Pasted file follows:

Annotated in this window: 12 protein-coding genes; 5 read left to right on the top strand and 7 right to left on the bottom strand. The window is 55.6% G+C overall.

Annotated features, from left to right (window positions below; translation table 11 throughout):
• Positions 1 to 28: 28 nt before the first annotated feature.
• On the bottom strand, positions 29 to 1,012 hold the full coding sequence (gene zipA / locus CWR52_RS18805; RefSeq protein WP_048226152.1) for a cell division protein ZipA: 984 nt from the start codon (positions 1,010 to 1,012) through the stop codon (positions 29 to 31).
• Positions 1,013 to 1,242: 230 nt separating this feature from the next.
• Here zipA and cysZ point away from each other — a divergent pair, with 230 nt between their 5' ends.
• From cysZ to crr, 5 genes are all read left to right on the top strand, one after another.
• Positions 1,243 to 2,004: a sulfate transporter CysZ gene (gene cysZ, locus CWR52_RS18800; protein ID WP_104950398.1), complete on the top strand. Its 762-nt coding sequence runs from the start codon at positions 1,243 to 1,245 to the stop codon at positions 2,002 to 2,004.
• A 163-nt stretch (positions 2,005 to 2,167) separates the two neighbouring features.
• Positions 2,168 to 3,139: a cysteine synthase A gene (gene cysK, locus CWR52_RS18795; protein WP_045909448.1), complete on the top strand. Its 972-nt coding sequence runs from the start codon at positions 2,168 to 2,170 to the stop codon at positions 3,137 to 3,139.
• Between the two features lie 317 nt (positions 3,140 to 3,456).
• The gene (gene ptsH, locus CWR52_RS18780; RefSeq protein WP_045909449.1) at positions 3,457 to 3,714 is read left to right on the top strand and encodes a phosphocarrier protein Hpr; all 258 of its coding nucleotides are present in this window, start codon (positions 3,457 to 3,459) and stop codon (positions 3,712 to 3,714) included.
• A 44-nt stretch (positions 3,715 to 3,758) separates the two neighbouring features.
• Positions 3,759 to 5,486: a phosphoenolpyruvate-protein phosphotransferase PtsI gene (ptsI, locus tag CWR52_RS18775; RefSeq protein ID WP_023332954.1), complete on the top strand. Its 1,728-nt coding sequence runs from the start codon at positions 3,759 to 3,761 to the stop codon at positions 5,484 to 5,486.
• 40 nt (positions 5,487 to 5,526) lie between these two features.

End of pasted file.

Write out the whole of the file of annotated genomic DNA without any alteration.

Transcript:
Annotated in this window: 12 protein-coding genes; 5 read left to right on the top strand and 7 right to left on the bottom strand. The window is 55.6% G+C overall.

Annotated features, from left to right (window positions below; translation table 11 throughout):
• Positions 1 to 28: 28 nt before the first annotated feature.
• On the bottom strand, positions 29 to 1,012 hold the full coding sequence (gene zipA / locus CWR52_RS18805; RefSeq protein WP_048226152.1) for a cell division protein ZipA: 984 nt from the start codon (positions 1,010 to 1,012) through the stop codon (positions 29 to 31).
• Positions 1,013 to 1,242: 230 nt separating this feature from the next.
• Here zipA and cysZ point away from each other — a divergent pair, with 230 nt between their 5' ends.
• From cysZ to crr, 5 genes are all read left to right on the top strand, one after another.
• Positions 1,243 to 2,004: a sulfate transporter CysZ gene (gene cysZ, locus CWR52_RS18800; protein ID WP_104950398.1), complete on the top strand. Its 762-nt coding sequence runs from the start codon at positions 1,243 to 1,245 to the stop codon at positions 2,002 to 2,004.
• A 163-nt stretch (positions 2,005 to 2,167) separates the two neighbouring features.
• Positions 2,168 to 3,139: a cysteine synthase A gene (gene cysK, locus CWR52_RS18795; protein WP_045909448.1), complete on the top strand. Its 972-nt coding sequence runs from the start codon at positions 2,168 to 2,170 to the stop codon at positions 3,137 to 3,139.
• Between the two features lie 317 nt (positions 3,140 to 3,456).
• The gene (gene ptsH, locus CWR52_RS18780; RefSeq protein WP_045909449.1) at positions 3,457 to 3,714 is read left to right on the top strand and encodes a phosphocarrier protein Hpr; all 258 of its coding nucleotides are present in this window, start codon (positions 3,457 to 3,459) and stop codon (positions 3,712 to 3,714) included.
• A 44-nt stretch (positions 3,715 to 3,758) separates the two neighbouring features.
• Positions 3,759 to 5,486: a phosphoenolpyruvate-protein phosphotransferase PtsI gene (ptsI, locus tag CWR52_RS18775; RefSeq protein ID WP_023332954.1), complete on the top strand. Its 1,728-nt coding sequence runs from the start codon at positions 3,759 to 3,761 to the stop codon at positions 5,484 to 5,486.
• 40 nt (positions 5,487 to 5,526) lie between these two features.